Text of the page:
If permutation of the exposure is performed, then the corresponding ‘_max’ field can also be included in the aggregation:

'structural_max': 'mean', 'min', 'max'


- aggregate:
    boundaries: QLD_Mesh_Block_2016.shp
    filename: QLD_MeshblockImpacts.shp
    impactcode: MB_CODE
    boundarycode: MB_CODE16
    categories: True
     structural: [ mean ]

Output data to multiple files:

- aggregate:
  boundaries: northwestcape_meshblocks.geojson
  boundarycode: MB_CODE11
  impactcode: MESHBLOCK_CODE_2011
  filename: [olwyn_impact.shp, olwyn_impact.json]
  categories: True
     structural: [mean]


The length of some attribute names exceeds the maximum length allowed for ESRI shape files and will be automatically truncated when saving to that format. A warning message will be generated indicating this truncation is being applied.

Aggregate with permuted exposure:

- aggregate:
  boundaries: northwestcape_meshblocks.geojson
  boundarycode: MB_CODE11
  impactcode: MESHBLOCK_CODE_2011
  filename: [olwyn_impact.json]
  categories: True
     structural: [mean]
     structural_max: [mean]

This option has only been implemented in the wind_nc and wind_v5 templates at this time (June 2021).

Including categorisations

Users may want to convert from numerical values to categorical values for output fields. For example, converting the structural loss ratio from a value between 0 and 1 into categories which are descriptive (see the table below).

Lower value

Uppper value

















The Categorise job enables users to automatically perform this categorisation. Add the “categorise” section to the configuration file to run this job. This is based on the pandas.cut method.


This will enable the Categorise job. The job requires the following options to be set.


The name of the created (categorical) field in the context.exposure_att DataFrame


Monotonically increasing array of bin edges, including the rightmost edge, allowing for non-uniform bin widths. There must be (number of labels) + 1 values, and range from 0.0 to 1.0.


Specifies the labels for the returned bins. Must be the same length as the resulting bins.


A basic example, which would result in the categories listed in the table above being added to the column “Damage state”:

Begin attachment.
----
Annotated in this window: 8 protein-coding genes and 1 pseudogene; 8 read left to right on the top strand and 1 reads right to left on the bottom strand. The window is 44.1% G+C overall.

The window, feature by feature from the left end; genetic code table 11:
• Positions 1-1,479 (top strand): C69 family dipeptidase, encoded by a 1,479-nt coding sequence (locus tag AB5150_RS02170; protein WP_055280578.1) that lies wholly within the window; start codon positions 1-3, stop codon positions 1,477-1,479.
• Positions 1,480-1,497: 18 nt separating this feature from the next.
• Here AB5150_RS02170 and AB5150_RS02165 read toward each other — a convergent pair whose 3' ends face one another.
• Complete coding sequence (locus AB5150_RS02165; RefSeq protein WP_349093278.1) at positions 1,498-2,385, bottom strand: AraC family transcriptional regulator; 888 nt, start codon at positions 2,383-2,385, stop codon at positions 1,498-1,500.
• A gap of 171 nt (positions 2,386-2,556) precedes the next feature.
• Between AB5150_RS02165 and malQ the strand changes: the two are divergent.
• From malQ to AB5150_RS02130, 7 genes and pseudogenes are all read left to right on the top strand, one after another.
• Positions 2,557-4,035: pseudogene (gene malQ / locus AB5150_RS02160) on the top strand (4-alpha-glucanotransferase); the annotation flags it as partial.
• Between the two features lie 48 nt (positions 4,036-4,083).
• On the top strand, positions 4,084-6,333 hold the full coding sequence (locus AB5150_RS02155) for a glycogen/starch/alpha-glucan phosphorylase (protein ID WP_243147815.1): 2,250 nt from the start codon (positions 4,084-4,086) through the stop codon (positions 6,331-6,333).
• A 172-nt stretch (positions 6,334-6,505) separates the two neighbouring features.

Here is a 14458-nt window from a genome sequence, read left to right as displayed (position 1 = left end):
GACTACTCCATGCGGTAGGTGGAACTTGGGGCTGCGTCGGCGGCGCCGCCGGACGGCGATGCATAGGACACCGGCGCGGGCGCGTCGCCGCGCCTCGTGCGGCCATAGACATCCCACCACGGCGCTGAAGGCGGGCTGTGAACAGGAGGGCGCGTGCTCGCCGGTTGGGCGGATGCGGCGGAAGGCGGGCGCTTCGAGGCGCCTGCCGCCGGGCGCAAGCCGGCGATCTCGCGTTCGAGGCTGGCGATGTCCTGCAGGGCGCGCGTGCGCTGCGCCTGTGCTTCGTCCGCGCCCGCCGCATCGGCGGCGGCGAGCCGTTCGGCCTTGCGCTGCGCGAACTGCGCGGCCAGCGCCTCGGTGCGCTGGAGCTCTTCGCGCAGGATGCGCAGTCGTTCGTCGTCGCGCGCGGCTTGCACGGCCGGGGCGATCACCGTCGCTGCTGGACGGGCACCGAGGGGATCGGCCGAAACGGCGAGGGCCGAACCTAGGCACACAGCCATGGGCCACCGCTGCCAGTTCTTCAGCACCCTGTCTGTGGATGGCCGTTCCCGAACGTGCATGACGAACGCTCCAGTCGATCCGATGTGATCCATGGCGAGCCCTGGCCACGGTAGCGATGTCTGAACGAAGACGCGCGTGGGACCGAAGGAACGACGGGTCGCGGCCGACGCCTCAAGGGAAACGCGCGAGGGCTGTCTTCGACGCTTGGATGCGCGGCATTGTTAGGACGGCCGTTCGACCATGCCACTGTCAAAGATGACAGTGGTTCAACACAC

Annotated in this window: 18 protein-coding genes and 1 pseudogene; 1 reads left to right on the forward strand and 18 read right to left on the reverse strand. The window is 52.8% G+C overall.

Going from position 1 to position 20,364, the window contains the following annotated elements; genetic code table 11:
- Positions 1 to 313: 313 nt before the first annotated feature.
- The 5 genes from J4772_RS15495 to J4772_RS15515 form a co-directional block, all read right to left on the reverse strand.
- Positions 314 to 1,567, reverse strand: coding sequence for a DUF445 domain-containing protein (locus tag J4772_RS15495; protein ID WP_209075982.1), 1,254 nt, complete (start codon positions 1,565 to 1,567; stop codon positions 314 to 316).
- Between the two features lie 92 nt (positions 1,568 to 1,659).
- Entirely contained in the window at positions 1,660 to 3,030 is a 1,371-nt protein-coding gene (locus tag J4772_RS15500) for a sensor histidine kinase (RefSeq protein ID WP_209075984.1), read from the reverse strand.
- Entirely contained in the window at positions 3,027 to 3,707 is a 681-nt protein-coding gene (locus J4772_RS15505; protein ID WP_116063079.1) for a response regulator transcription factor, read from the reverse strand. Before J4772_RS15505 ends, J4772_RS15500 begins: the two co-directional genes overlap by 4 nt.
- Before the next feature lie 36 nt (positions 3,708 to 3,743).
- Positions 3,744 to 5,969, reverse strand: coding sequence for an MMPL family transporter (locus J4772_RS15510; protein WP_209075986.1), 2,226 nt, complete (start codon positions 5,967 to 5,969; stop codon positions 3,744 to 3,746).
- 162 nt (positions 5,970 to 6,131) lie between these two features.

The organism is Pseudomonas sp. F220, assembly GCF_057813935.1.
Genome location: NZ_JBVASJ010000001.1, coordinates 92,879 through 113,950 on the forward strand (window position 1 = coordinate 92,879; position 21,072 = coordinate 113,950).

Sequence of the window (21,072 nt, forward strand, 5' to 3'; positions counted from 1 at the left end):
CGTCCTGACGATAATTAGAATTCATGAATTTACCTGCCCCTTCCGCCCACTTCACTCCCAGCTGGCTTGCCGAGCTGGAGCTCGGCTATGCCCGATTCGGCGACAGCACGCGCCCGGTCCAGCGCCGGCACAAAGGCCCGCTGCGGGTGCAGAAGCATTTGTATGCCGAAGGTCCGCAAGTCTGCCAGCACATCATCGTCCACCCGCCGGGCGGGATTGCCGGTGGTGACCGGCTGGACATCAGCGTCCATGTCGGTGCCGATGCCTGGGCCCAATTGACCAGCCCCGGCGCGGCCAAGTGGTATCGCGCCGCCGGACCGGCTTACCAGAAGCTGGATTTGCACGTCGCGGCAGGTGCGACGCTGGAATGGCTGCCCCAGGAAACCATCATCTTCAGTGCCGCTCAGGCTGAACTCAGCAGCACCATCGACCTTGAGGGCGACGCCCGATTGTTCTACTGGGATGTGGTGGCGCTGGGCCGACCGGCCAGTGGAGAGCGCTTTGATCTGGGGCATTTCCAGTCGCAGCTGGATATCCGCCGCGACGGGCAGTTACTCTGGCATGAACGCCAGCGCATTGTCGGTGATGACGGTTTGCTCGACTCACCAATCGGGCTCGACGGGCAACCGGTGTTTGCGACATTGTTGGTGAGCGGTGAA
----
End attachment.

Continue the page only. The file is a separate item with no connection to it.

- categorise:
   field_name: 'Damage state'
   bins: [0.0, 0.02, 0.1, 0.2, 0.5, 1.0]
   labels: ['Negligible', 'Slight', 'Moderate', 'Extensive', 'Complete']

Another example with three categories. See the example configuration in examples/wind/three_category_example.yaml

- categorise:
   field_name: 'Damage state'
   bins: [0.0, 0.1, 0.5, 1.0]
   labels: ['Minor', 'Moderate', 'Major']

See also the Saving to geospatial formats documentation to categorise spatial aggregations using these configurations.

Generate tables

A common way of reporting the outcomes of a HazImp analysis is to look at the number of features distributed across various ranges. For example, the number of buildings in a given damage state, grouped by an age category. While many may want to do their own pivot tables on the output, this can automate the process for the most common index/column combination.

Construction era






1914 - 1946






1947 - 1961






1962 - 1981






1982 - 1996






1997 - present






The Tabulate job performs a pivot table operation on the context.exposure_att DataFrame and writes the results to an Excel file. Add the “tabulate” section to the configuration file to run this job. This is closely based on pandas.DataFrame.pivot_table.


Run a tabulation job


Destination for the output of the tabulation. Should be an Excel file


Keys to group by on the pivot table index. If a list is passed, it is used as the same manner as column values.


Keys to group by on the pivot table column. If a list is passed, it is used as the same manner as column values.


function, list of functions, dict, default numpy.mean If a list of functions passed, the resulting pivot table will have hierarchical columns whose top level are the function names (inferred from the function objects themselves) If dict is passed, the key is column to aggregate and value is function or list of functions.